The Rev. Dr. Ron McKinney, S.J. is a professor of philosophy at The University and has been teaching here since 1984. In addition to his role as a professor, McKinney is also the moderator for the Liva Arts Company, is involved with campus ministries and assists with the SJLA Honors Program. He is also currently teaching a class for young Jesuits at Fordham University one day a week.
McKinney is originally from the state of Michigan but came to the East Coast with his family on the presidential campaign trail of George Romney, as his father was one of the speech writers for the campaign. He then joined the Maryland providence of Jesuits and has been residing on the East Coast ever since.
Growing up, McKinney was raised in the Protestant Church, where his father was a minister. He converted to Catholicism as a senior in high school and looked into joining the Franciscans. After a change of heart, he decided to become a Jesuit instead, as he places a strong focus on academia.
“For me, being a Jesuit means being an academic; I wanted to be an intellectual bridge between the cultures we live in and the religion and culture of our church,” McKinney said.
McKinney further explains his love for teaching and questioning his faith through his philosophical studies.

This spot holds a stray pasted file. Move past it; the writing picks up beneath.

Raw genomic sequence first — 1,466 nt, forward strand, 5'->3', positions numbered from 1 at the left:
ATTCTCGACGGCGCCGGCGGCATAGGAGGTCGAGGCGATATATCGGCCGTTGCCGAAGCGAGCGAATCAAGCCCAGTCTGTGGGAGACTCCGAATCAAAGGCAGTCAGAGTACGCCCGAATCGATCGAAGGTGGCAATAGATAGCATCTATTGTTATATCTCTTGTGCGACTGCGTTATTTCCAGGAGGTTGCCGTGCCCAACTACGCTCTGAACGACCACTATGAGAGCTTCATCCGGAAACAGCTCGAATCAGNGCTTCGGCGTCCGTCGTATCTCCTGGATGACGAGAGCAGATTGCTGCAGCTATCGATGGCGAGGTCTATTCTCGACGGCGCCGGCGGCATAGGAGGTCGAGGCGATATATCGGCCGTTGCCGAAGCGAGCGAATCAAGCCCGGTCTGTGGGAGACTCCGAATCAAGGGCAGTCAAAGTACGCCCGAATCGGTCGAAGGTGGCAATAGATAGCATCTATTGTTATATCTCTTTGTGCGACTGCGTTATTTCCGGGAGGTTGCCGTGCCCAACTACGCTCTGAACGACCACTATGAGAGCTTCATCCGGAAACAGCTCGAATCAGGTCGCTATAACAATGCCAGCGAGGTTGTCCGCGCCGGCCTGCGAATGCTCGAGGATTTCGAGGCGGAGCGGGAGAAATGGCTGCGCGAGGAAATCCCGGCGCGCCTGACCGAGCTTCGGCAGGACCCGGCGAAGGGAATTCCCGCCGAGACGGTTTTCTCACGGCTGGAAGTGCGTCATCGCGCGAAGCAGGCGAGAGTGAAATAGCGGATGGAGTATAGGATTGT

“In my experience, (I’ve found that) there is a creative tension between the experience of God and trusting Him and the intellectual questioning and being open to that and wrestling with that,” McKinney said.
He studies philosophy, as it allows him to be a bit of a “skeptic” and question the tensions in the cultures and create “a dialogue between the two.” He continued by explaining how God has shaped his life.
“As a Jesuit, you find God in this world. I find God in nature, I find God in people and I find God in my experiences and events, and in things totally other. I can’t control Him and I have to believe that despite all this suffering in the world, He is there and present, so I try my best to trust Him as best I can,” McKinney said.
In addition to the academia, McKinney enjoys the sense of community here at The University and is happy that he has found a place that is so close-knit.
“I’m a small town person, and I like a small university like this,” he said. “Wherever you go, you run into people you know. And I like that sense of friendliness at Scranton, because everyone finds his or her little niche.”